The Nelson A. Rockefeller Center for Public Policy and the Social Sciences

Street Trees: A New Hampshire Primer

Benefits and Implementation Considerations
PRS Briefs
PRS Policy Brief 0607-08
July 25, 2007
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Executive Summary

The benefits provided to communities by urban forestry programs, specifically street tree planting and maintenance, appear to outweigh the costs in all cases studied. As such, street tree planting and management programs may be viable options for communities to consider incorporating if they are currently seeking to revitalize downtown village business districts and residential neighborhoods, encourage pedestrian traffic and walkable neighborhoods, or create green infrastructure. Depending upon the site and scope of the street tree program, as well as physical design, street trees can provide functions consistent with the aims of safe, healthy, pedestrian friendly and aesthetically pleasing communities.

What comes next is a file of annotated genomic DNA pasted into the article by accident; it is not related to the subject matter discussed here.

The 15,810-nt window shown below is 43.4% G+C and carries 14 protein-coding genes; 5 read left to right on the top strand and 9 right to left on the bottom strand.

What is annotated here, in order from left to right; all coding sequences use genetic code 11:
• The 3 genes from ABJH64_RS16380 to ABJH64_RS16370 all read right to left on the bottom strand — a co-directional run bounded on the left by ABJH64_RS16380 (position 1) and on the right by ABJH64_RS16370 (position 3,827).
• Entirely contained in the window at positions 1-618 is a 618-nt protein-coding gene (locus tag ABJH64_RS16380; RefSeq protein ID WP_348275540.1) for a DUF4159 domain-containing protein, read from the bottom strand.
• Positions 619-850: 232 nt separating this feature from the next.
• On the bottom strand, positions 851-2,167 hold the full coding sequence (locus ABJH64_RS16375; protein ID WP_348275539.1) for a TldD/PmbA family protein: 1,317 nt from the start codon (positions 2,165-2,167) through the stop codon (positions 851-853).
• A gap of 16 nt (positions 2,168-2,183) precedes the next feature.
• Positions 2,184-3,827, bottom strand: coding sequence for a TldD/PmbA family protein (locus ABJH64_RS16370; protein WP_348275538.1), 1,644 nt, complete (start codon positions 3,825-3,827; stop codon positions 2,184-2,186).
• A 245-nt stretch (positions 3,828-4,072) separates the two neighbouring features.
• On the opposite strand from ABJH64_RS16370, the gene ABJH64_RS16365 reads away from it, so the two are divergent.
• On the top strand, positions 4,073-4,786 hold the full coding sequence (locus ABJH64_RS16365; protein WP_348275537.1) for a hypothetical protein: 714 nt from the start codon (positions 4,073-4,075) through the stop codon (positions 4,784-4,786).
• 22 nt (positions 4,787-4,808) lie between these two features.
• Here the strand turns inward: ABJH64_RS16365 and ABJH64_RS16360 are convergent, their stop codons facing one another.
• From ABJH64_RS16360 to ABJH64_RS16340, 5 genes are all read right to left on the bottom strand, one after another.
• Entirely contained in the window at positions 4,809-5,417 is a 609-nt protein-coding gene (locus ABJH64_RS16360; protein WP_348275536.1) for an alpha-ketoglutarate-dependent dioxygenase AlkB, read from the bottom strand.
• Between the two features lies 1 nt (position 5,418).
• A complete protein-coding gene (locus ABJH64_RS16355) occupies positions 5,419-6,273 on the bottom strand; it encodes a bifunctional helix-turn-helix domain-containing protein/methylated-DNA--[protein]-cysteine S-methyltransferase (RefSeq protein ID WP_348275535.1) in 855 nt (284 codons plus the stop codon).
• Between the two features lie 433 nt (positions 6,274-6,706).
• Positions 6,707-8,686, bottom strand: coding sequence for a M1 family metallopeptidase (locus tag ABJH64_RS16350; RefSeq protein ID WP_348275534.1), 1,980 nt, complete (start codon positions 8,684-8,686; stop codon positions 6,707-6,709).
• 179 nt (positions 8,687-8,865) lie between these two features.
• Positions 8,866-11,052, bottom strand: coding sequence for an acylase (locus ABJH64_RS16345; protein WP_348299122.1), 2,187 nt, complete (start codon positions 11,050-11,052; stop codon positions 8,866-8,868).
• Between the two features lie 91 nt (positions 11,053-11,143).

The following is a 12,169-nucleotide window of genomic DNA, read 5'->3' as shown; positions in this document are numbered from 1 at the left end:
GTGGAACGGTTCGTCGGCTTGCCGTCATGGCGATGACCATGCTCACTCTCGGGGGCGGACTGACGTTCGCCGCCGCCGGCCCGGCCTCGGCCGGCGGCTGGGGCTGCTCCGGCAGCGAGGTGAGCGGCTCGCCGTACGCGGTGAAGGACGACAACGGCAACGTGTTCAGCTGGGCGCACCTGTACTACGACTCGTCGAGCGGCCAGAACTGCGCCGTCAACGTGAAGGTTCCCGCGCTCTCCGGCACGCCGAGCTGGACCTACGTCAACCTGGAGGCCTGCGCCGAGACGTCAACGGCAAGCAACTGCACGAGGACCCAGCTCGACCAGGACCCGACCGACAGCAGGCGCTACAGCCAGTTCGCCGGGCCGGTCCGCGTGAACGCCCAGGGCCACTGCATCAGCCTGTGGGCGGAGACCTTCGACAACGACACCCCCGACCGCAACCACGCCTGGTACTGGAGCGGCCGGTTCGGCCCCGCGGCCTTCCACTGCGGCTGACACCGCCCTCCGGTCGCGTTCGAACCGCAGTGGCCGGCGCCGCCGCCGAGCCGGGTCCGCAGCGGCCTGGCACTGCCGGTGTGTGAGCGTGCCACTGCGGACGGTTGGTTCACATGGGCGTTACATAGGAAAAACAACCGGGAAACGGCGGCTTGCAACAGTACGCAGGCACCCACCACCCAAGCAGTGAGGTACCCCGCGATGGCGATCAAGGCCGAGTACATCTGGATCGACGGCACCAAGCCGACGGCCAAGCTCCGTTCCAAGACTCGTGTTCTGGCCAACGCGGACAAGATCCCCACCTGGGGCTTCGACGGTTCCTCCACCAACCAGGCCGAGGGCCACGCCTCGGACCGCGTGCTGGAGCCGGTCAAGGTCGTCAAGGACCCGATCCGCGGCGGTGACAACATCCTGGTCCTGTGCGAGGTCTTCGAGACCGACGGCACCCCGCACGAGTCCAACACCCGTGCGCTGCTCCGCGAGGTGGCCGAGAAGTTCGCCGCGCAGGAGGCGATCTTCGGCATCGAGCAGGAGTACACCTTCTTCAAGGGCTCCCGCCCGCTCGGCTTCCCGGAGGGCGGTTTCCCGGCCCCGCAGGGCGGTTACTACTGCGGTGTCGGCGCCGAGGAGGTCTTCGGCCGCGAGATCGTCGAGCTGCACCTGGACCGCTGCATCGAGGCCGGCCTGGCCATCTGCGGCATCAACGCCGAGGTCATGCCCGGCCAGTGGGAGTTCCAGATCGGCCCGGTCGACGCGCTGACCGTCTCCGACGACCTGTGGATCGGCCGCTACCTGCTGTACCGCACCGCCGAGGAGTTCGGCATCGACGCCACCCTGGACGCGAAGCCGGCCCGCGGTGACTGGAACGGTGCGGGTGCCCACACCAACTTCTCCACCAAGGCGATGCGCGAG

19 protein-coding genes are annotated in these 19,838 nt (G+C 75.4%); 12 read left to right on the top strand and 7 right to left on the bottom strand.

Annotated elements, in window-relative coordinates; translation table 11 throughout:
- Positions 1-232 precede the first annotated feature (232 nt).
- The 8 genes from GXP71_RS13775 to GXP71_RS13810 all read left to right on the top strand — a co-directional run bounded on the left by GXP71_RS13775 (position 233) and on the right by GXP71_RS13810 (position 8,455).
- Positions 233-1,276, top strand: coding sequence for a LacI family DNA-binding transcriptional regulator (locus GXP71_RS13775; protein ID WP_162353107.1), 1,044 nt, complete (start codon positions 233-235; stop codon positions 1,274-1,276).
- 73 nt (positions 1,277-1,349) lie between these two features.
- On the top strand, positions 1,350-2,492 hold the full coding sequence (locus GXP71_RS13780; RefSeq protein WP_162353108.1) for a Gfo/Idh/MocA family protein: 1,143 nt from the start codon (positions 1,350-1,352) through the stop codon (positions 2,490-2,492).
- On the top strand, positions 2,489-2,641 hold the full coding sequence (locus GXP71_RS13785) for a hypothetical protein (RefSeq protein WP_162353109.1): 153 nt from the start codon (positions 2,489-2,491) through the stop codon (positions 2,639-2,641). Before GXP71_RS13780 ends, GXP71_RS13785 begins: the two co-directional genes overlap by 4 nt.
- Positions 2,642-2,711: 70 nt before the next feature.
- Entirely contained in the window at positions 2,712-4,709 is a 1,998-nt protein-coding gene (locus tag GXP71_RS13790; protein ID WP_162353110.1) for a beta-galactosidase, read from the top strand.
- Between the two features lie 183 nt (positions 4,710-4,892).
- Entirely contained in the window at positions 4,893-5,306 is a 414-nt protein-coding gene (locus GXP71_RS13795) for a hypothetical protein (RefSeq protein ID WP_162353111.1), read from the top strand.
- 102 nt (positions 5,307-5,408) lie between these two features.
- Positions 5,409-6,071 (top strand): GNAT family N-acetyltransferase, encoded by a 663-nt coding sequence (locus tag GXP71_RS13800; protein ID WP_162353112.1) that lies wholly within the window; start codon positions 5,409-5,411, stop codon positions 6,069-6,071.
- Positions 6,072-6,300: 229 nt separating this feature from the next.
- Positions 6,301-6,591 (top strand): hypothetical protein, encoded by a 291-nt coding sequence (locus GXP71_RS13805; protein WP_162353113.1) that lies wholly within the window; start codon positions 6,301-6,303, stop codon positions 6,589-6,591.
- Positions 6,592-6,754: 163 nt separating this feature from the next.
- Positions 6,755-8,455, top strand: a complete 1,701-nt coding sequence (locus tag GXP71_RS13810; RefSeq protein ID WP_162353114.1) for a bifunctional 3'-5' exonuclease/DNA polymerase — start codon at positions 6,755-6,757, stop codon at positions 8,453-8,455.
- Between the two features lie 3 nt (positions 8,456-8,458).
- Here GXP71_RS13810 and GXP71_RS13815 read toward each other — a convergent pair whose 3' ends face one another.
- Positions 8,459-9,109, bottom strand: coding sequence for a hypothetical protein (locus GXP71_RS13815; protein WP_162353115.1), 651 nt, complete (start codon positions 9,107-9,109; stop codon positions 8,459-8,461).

However, many obstacles may impede the successful design or implementation of a street tree program. Foremost of these concerns is the budget required to create and maintain a successful program that produces results valued by the public. A secondary concern is often lack of public awareness of street trees and the benefits they can provide as well as a lack of public support. Communities investigating street tree programs may be best served by exploring the costs and benefits of these programs as measured by the degree to which they match community goals.

The Nelson A. Rockefeller Center for Public Policy and the Social Sciences